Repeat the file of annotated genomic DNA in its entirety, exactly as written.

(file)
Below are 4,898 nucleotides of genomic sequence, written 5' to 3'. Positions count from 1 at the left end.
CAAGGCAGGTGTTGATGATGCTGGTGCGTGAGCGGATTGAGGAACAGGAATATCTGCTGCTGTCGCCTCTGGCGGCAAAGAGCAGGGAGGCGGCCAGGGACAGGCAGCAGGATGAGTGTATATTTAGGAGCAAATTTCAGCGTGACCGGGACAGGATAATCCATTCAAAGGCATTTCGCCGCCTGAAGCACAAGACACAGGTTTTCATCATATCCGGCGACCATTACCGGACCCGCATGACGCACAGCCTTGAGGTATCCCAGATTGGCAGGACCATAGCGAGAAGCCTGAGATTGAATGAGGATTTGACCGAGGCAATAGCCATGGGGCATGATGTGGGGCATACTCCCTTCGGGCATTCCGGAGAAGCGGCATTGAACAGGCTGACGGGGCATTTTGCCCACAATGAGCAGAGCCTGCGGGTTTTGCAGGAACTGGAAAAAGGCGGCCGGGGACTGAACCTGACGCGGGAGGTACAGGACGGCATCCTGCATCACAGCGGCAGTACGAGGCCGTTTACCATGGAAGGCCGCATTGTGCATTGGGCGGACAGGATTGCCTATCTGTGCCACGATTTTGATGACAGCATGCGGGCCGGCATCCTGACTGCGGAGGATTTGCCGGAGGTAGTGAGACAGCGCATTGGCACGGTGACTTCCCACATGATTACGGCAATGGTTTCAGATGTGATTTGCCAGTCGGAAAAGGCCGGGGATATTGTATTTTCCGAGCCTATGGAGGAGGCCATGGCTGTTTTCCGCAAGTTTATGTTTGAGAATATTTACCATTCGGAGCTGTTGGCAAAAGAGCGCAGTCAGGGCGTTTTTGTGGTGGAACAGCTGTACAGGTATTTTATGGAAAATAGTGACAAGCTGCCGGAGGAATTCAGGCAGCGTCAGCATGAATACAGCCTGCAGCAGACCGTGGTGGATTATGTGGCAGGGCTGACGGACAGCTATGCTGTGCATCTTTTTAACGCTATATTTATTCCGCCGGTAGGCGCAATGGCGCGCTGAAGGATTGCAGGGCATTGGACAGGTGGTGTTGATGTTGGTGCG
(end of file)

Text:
Below are 4,898 nucleotides of genomic sequence, written 5' to 3'. Positions count from 1 at the left end.
CAAGGCAGGTGTTGATGATGCTGGTGCGTGAGCGGATTGAGGAACAGGAATATCTGCTGCTGTCGCCTCTGGCGGCAAAGAGCAGGGAGGCGGCCAGGGACAGGCAGCAGGATGAGTGTATATTTAGGAGCAAATTTCAGCGTGACCGGGACAGGATAATCCATTCAAAGGCATTTCGCCGCCTGAAGCACAAGACACAGGTTTTCATCATATCCGGCGACCATTACCGGACCCGCATGACGCACAGCCTTGAGGTATCCCAGATTGGCAGGACCATAGCGAGAAGCCTGAGATTGAATGAGGATTTGACCGAGGCAATAGCCATGGGGCATGATGTGGGGCATACTCCCTTCGGGCATTCCGGAGAAGCGGCATTGAACAGGCTGACGGGGCATTTTGCCCACAATGAGCAGAGCCTGCGGGTTTTGCAGGAACTGGAAAAAGGCGGCCGGGGACTGAACCTGACGCGGGAGGTACAGGACGGCATCCTGCATCACAGCGGCAGTACGAGGCCGTTTACCATGGAAGGCCGCATTGTGCATTGGGCGGACAGGATTGCCTATCTGTGCCACGATTTTGATGACAGCATGCGGGCCGGCATCCTGACTGCGGAGGATTTGCCGGAGGTAGTGAGACAGCGCATTGGCACGGTGACTTCCCACATGATTACGGCAATGGTTTCAGATGTGATTTGCCAGTCGGAAAAGGCCGGGGATATTGTATTTTCCGAGCCTATGGAGGAGGCCATGGCTGTTTTCCGCAAGTTTATGTTTGAGAATATTTACCATTCGGAGCTGTTGGCAAAAGAGCGCAGTCAGGGCGTTTTTGTGGTGGAACAGCTGTACAGGTATTTTATGGAAAATAGTGACAAGCTGCCGGAGGAATTCAGGCAGCGTCAGCATGAATACAGCCTGCAGCAGACCGTGGTGGATTATGTGGCAGGGCTGACGGACAGCTATGCTGTGCATCTTTTTAACGCTATATTTATTCCGCCGGTAGGCGCAATGGCGCGCTGAAGGATTGCAGGGCATTGGACAGGTGGTGTTGATGTTGGTGCG